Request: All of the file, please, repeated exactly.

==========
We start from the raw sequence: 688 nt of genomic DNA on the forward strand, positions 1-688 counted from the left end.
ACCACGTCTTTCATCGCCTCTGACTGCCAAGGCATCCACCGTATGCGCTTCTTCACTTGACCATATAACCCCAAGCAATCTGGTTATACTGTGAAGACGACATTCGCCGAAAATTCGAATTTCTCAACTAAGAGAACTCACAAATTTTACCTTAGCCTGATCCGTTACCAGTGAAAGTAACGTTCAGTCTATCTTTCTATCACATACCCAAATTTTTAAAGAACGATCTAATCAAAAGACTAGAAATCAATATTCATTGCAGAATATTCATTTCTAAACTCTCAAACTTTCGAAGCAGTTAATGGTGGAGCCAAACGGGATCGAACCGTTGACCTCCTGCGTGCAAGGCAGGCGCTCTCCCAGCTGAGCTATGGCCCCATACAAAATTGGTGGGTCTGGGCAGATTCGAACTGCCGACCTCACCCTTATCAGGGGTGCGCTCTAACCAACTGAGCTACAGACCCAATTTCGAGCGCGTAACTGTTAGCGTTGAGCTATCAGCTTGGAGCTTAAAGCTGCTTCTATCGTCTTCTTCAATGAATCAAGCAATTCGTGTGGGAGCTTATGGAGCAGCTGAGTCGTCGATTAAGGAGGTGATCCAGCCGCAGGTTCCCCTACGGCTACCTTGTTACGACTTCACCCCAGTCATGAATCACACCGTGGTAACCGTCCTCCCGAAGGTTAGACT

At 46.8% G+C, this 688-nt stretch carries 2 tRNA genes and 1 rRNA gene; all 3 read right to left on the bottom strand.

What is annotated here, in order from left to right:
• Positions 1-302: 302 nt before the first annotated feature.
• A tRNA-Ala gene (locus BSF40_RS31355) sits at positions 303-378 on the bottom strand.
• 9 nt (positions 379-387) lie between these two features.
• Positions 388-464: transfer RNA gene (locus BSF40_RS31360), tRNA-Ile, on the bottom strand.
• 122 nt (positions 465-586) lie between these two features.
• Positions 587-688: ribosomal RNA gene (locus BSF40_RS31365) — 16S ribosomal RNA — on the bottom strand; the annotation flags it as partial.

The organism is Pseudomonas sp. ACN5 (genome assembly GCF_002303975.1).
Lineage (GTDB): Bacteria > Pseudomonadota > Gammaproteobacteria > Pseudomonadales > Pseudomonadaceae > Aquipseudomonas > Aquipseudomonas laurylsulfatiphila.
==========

We start from the raw sequence: 688 nt of genomic DNA on the forward strand, positions 1-688 counted from the left end.
ACCACGTCTTTCATCGCCTCTGACTGCCAAGGCATCCACCGTATGCGCTTCTTCACTTGACCATATAACCCCAAGCAATCTGGTTATACTGTGAAGACGACATTCGCCGAAAATTCGAATTTCTCAACTAAGAGAACTCACAAATTTTACCTTAGCCTGATCCGTTACCAGTGAAAGTAACGTTCAGTCTATCTTTCTATCACATACCCAAATTTTTAAAGAACGATCTAATCAAAAGACTAGAAATCAATATTCATTGCAGAATATTCATTTCTAAACTCTCAAACTTTCGAAGCAGTTAATGGTGGAGCCAAACGGGATCGAACCGTTGACCTCCTGCGTGCAAGGCAGGCGCTCTCCCAGCTGAGCTATGGCCCCATACAAAATTGGTGGGTCTGGGCAGATTCGAACTGCCGACCTCACCCTTATCAGGGGTGCGCTCTAACCAACTGAGCTACAGACCCAATTTCGAGCGCGTAACTGTTAGCGTTGAGCTATCAGCTTGGAGCTTAAAGCTGCTTCTATCGTCTTCTTCAATGAATCAAGCAATTCGTGTGGGAGCTTATGGAGCAGCTGAGTCGTCGATTAAGGAGGTGATCCAGCCGCAGGTTCCCCTACGGCTACCTTGTTACGACTTCACCCCAGTCATGAATCACACCGTGGTAACCGTCCTCCCGAAGGTTAGACT

At 46.8% G+C, this 688-nt stretch carries 2 tRNA genes and 1 rRNA gene; all 3 read right to left on the bottom strand.

What is annotated here, in order from left to right:
• Positions 1-302: 302 nt before the first annotated feature.
• A tRNA-Ala gene (locus BSF40_RS31355) sits at positions 303-378 on the bottom strand.
• 9 nt (positions 379-387) lie between these two features.
• Positions 388-464: transfer RNA gene (locus BSF40_RS31360), tRNA-Ile, on the bottom strand.
• 122 nt (positions 465-586) lie between these two features.
• Positions 587-688: ribosomal RNA gene (locus BSF40_RS31365) — 16S ribosomal RNA — on the bottom strand; the annotation flags it as partial.

The organism is Pseudomonas sp. ACN5 (genome assembly GCF_002303975.1).
Lineage (GTDB): Bacteria > Pseudomonadota > Gammaproteobacteria > Pseudomonadales > Pseudomonadaceae > Aquipseudomonas > Aquipseudomonas laurylsulfatiphila.